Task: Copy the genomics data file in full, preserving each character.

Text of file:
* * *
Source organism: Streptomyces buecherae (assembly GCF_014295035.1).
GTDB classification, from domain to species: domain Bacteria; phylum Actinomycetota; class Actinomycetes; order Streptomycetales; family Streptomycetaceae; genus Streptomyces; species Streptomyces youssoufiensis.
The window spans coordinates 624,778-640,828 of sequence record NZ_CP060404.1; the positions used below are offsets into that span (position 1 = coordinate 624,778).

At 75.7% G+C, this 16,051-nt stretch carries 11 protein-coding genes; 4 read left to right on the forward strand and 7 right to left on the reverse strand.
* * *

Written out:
Source organism: Streptomyces buecherae (assembly GCF_014295035.1).
GTDB classification, from domain to species: domain Bacteria; phylum Actinomycetota; class Actinomycetes; order Streptomycetales; family Streptomycetaceae; genus Streptomyces; species Streptomyces youssoufiensis.
The window spans coordinates 624,778-640,828 of sequence record NZ_CP060404.1; the positions used below are offsets into that span (position 1 = coordinate 624,778).

At 75.7% G+C, this 16,051-nt stretch carries 11 protein-coding genes; 4 read left to right on the forward strand and 7 right to left on the reverse strand.